According to Oshkosh Defense, the tactical vehicle manufacturer awarded the JLTV contract, the JLTV is a tactical wheeled vehicle which includes hull designs that are built to optimize survivability against a full range of blast and ballistic threats, including protection from underbelly blasts, and an “intelligent” suspension system that can be raised and lowered for off-road conditions. It was designed to bridge the capability gap in balanced protection, performance, and payload between the lighter Humvee and the more heavily armored Mine-Resistant Ambush Protected vehicles.
“The original Humvee design supported no armor and gave you mobility, but we realized on an asymmetrical battlefield, that there were both side and underbody threats,” said U.S. Army Col. Shane N. Fullmer, JLTV joint project manager. “We tried to armor it, but it really reduced that ability to get through soft soil and while it has side protection, it’s very hard to give it any underbody protection. This (JLTV) really restores that balance.”
The JLTV program is an Army-led program in collaboration with the U.S. Marine Corps to replace a portion of each branch’s light tactical vehicle fleets. The new truck was designed to boost protection and provide improved maneuverability, transportability, maintainability and connectivity to 21st-century battlefield networks.
Senior leaders from U.S. Army Training and Doctrine Command test drove the vehicle through a JBLE training area to experience the new suspension and overall feel of the vehicle. Many senior leaders who have ridden in the vehicle described the ride as much smoother than that of other tactical vehicles.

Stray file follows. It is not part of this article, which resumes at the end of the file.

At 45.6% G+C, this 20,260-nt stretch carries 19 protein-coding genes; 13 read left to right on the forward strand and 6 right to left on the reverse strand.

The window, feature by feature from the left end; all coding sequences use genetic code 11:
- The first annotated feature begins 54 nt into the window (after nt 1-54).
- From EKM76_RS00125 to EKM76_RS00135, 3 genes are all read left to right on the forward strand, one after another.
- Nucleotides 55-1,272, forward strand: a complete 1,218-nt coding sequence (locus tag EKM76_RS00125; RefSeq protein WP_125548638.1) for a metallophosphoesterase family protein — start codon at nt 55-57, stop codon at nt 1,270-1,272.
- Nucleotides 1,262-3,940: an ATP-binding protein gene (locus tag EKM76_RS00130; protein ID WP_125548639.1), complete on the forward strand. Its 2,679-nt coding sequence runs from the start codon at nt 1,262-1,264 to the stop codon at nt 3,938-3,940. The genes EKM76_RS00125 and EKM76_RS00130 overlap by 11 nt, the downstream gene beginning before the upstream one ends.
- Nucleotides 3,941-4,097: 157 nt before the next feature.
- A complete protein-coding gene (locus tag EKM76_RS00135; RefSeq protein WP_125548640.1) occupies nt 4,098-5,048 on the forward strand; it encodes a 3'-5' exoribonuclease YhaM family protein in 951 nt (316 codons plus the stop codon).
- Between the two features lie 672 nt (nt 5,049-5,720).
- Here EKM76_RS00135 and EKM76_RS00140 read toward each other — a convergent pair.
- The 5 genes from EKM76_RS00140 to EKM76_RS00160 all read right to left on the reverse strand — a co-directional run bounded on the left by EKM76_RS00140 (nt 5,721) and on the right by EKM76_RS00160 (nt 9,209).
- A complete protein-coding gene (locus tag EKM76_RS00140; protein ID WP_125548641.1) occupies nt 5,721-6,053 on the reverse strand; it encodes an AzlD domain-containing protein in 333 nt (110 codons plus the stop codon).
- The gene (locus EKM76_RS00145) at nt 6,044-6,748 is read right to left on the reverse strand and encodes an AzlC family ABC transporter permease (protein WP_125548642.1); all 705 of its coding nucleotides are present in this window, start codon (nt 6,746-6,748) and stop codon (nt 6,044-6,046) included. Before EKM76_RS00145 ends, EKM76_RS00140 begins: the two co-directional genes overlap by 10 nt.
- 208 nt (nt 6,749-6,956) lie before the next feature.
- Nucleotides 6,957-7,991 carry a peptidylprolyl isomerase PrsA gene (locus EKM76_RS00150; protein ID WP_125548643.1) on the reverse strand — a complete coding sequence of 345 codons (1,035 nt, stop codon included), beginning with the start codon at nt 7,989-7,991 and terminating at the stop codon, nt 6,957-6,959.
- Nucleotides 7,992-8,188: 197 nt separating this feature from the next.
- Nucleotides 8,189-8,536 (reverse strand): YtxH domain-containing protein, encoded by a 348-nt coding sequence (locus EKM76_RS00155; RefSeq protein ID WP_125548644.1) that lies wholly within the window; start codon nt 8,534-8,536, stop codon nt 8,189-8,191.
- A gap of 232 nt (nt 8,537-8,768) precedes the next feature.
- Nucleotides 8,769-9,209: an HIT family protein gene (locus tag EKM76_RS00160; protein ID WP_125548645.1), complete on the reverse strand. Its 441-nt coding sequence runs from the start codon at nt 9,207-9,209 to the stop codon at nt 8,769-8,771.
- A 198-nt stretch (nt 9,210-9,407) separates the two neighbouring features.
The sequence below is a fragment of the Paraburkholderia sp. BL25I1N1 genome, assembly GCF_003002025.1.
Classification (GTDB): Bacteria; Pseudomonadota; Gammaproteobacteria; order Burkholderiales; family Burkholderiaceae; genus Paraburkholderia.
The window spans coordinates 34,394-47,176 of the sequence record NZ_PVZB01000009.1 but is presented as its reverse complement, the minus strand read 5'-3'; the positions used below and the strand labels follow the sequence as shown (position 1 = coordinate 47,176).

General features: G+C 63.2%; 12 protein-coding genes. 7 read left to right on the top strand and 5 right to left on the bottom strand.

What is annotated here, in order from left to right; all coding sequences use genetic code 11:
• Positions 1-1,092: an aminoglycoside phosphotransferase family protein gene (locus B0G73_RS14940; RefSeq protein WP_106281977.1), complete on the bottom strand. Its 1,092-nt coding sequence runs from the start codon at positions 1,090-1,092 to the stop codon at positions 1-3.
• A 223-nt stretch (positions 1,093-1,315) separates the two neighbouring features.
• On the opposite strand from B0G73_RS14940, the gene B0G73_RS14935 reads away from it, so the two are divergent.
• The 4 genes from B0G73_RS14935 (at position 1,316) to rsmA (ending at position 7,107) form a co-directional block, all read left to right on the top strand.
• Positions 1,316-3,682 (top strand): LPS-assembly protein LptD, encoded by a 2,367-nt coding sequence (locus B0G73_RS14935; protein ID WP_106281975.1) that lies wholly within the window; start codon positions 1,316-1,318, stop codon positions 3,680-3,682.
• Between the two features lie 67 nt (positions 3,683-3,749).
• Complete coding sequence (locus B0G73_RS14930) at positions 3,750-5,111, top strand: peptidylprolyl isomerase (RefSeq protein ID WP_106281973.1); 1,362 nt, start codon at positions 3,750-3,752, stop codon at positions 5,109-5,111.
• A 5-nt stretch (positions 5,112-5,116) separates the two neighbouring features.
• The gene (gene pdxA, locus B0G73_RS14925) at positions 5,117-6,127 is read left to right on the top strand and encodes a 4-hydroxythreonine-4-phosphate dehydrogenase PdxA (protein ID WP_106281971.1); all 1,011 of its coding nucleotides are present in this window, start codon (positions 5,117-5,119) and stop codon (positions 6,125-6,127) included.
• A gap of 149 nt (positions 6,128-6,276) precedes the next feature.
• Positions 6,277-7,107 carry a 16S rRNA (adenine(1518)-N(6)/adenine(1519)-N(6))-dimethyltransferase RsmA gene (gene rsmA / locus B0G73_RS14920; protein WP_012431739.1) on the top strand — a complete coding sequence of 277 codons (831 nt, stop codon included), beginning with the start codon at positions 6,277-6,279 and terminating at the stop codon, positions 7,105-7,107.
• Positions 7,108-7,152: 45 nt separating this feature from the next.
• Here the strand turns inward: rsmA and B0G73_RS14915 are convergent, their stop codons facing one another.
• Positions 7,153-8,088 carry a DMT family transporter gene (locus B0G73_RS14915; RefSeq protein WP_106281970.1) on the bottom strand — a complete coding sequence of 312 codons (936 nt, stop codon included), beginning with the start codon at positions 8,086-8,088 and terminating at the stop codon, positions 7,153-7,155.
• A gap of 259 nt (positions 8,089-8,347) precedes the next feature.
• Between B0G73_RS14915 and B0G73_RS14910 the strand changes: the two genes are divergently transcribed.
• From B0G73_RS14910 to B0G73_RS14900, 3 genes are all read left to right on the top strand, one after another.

“We have found that some people are skeptical because they have a lot of experience riding in Humvees, until they see it in person or ride in it and then they’re no longer skeptical,” said Fullmer. “This ride is just tremendously better than Humvees. The Humvee has been a great vehicle and has provided a tremendous service, but this vehicle is just a leap ahead.”
Maj. Gen. Robert “Bo” Dyess, Army Capabilities Integration Center acting director, worked on the acquisition plan for the JLTV during early stages of planning for the vehicle.
“I was working on this in 2010 from the requirements side, so to see this vehicle here, this vehicle that is going to go to our units, this really is a great day,” said Dyess. “It was a very smooth ride and I know this is going to be a great capability for our Soldiers.”
Soldiers and Marines can expect to see JLTVs within their units beginning in 2019, following ongoing additional automotive, reliability, radio range and weapon system testing. By 2022, production for U.S. armed forces is expected to reach 17,000, followed by an additional approximate 35,000 trucks over the next 20 years.